Affluent Consumers Grow More Purposeful

A decade after MasterCard admitted in its marketing campaign that there are some things money can't buy, the financial company is still cashing in on that...

A decade after MasterCard admitted in its marketing campaign that there are some things money can’t buy, the financial company is still cashing in on that sentiment.

This story first appeared in the September 27, 2007 issue of WWD.  Subscribe Today.

“As people looked from the outside and more toward the inside,” the company repositioned itself with an advertising campaign to reflect that, one still going strong, according to Chris Jogis, vice president of U.S. brand marketing, MasterCard Worldwide. And affluent consumers’ interest in being purposeful, resourceful and generous has only increased in the past 10 years, according to the Yankelovich Monitor, he said. In a 2006 survey, 67 percent of respondents cited striking a balance between work and personal life as important, compared with 57 percent in a 2002 survey.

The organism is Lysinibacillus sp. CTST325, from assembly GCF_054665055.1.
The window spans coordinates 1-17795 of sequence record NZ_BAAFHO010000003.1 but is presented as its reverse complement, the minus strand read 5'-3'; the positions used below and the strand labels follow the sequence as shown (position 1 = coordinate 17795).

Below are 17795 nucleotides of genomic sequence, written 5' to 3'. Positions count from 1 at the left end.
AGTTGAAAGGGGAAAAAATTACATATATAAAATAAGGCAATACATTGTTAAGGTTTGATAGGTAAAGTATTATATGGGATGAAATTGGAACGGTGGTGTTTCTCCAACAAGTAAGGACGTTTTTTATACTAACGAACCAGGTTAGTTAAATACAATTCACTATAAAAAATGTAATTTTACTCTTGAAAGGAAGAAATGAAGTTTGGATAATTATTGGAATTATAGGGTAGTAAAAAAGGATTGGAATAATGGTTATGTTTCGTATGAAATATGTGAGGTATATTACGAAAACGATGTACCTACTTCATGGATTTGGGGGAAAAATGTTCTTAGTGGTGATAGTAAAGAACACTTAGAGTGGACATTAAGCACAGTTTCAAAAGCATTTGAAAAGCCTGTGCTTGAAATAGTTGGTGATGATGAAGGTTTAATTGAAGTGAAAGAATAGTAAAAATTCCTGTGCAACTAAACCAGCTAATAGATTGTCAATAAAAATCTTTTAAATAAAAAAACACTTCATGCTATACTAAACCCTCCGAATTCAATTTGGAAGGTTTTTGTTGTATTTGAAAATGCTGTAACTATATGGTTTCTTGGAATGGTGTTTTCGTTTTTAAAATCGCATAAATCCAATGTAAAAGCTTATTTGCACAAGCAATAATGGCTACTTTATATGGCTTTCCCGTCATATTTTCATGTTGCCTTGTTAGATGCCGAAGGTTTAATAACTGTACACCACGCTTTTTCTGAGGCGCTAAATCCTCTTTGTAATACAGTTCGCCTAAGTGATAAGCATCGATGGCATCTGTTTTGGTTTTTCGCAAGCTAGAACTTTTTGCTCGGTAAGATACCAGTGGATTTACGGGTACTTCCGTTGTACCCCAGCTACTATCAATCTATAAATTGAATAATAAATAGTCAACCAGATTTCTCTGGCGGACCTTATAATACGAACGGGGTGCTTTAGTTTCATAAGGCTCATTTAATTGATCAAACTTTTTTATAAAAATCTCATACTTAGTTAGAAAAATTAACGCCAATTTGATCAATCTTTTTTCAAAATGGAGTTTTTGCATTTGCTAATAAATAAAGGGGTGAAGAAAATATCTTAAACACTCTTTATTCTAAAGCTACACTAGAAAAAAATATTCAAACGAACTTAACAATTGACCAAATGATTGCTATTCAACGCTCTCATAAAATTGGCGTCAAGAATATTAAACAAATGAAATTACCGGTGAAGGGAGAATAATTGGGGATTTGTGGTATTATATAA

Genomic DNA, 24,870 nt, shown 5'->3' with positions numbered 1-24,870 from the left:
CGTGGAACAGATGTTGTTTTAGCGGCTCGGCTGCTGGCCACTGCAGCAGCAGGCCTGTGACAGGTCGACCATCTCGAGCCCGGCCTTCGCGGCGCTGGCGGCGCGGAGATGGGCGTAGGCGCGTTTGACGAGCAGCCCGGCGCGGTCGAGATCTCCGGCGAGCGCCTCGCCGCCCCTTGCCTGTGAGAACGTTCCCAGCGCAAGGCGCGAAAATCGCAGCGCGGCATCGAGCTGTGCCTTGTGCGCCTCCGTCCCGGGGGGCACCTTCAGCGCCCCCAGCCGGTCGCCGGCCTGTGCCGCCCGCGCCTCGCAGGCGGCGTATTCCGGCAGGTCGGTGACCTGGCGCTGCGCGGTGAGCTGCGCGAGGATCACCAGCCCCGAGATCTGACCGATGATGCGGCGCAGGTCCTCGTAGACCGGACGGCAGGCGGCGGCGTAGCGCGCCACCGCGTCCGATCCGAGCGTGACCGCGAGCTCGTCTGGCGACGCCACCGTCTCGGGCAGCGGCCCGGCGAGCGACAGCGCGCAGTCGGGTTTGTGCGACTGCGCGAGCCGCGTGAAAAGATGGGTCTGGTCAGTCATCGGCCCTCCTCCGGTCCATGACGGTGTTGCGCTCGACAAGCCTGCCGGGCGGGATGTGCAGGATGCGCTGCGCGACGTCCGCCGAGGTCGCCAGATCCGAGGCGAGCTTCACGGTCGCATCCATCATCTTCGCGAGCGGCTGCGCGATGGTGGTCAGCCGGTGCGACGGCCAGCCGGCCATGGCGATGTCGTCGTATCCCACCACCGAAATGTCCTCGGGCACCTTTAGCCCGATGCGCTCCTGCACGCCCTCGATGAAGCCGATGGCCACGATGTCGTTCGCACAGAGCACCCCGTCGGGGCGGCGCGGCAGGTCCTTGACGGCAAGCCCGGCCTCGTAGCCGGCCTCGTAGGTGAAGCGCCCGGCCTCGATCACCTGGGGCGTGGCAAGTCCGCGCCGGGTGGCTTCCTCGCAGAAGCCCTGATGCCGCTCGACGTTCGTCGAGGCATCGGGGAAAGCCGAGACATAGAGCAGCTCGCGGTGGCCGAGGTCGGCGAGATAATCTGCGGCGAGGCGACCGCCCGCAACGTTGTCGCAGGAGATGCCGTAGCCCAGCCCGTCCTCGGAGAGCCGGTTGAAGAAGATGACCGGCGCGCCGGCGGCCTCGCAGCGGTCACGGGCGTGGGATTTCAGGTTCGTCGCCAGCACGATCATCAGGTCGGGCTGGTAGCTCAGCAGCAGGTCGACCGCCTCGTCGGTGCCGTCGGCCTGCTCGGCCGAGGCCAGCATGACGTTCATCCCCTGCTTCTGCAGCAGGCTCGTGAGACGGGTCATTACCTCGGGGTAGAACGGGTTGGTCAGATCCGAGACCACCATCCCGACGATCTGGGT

Consumers are seeking authenticity and are less interested in fitting in. In addition, many think it is important that others see them as someone who could see through all the hype, he said. More than ever, there is an openness to new ideas and often the hunt is the payoff, said Jogis, drawing from the survey results. “People want to be viewed as smart but beating to their own drummer…,” he said.

A few statistics were taken with a grain of salt, like the 53 percent of survey respondents who consider themselves to have an excellent imagination — “To me, that’s like everyone is great driver,” he said.

But as society longs for authenticity and excitement, every economic level is being redefined. “It’s more about the tales and what you can say about it,” Jogis said.

Instead of bragging about staying at the most expensive hotel in Paris, travelers are more inclined to be drawn to the most unusual one that others would not know about — where a chef invites them to watch him prepare a once-in-a-lifetime meal.

To that end, MasterCard is offering behind-the-scenes access to select customers at next month’s Swarovski Fashion Rocks concert. In an unrelated effort, the company cobranded a credit card with Saks Fifth Avenue and ran print ads promoting it. In addition, stylist Robert Verdi worked with Saks and MasterCard to celebrate the new Saks Fifth Avenue World Elite MasterCard issued by HSBC, and hosted a party at the Priceless Experience Lounge at the Saks “Want It!” launch party. By talking to people about fashion, Verdi helped to create a buzz about the card, Jogis said.

Whatever the venture, understanding the targeted consumer is essential, as well as developing meaningful programs and content. “You have to deliver value to all constituents,” Jogis said.